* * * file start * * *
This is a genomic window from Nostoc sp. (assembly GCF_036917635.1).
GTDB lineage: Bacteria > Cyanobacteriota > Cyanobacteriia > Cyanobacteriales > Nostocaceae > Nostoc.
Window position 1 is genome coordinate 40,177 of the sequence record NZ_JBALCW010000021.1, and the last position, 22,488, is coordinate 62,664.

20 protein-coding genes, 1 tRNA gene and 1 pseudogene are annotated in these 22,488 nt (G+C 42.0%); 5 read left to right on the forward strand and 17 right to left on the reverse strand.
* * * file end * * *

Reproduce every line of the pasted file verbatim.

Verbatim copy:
This is a genomic window from Nostoc sp. (assembly GCF_036917635.1).
GTDB lineage: Bacteria > Cyanobacteriota > Cyanobacteriia > Cyanobacteriales > Nostocaceae > Nostoc.
Window position 1 is genome coordinate 40,177 of the sequence record NZ_JBALCW010000021.1, and the last position, 22,488, is coordinate 62,664.

20 protein-coding genes, 1 tRNA gene and 1 pseudogene are annotated in these 22,488 nt (G+C 42.0%); 5 read left to right on the forward strand and 17 right to left on the reverse strand.